Divorce often puts children in very precarious positions. They may feel a tremendous amount of guilt, especially when older kids have a preference when it comes to child custody. They may wish to live with one parent full time instead of the other, and California courts may take their desire into consideration if it can be shown that their preference is made intelligently and realistically -- usually around their mid to late teens.
The opinions of older, more mature children hold more credence with the court. The court also has the power to decide if a child can be a witness in a custody case. However, no court will intentionally put a child in the middle of a custody case since that would not be in the best interests of the child. But, since 2011, California must allow kids who are 14 or older to be able to voice their opinions regarding custody and/or visitation.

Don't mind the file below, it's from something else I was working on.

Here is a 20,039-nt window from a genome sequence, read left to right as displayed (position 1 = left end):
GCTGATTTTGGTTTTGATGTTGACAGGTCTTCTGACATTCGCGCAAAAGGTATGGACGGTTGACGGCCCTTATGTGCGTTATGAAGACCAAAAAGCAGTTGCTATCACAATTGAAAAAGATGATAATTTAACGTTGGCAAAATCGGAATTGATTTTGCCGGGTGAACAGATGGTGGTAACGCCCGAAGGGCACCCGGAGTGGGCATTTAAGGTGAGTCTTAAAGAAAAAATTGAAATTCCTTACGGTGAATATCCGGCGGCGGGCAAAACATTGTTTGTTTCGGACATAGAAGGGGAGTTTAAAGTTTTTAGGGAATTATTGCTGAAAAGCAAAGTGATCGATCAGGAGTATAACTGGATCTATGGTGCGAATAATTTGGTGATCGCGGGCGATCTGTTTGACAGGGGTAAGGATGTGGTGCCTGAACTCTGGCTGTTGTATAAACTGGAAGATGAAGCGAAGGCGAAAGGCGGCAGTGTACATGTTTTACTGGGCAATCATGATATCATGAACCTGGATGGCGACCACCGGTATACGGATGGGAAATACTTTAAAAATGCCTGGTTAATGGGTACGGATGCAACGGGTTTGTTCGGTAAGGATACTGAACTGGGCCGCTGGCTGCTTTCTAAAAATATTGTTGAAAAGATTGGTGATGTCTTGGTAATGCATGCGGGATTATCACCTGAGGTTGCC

The court will make a decision based on what it feels is best for the children, taking into consideration any testimony the kids have given. Also, a lawyer, mediator, investigator or an evaluator may also speak to the court on the child's behalf. Children are never beholden to speak to the court.
When ruling on child custody, a California court will take many things into consideration. A family law attorney may be able to provide guidance for his or her client's unique situation. A lawyer will know the state laws that clearly define a child's rights in divorce situations. Clearly, all those involved, including legal counsel, are concerned with what is best for the children involved.
Source: childcustodycoach.com, "At What Age Can a Child Decide Which Parent to Live With?", Accessed on May 3, 2018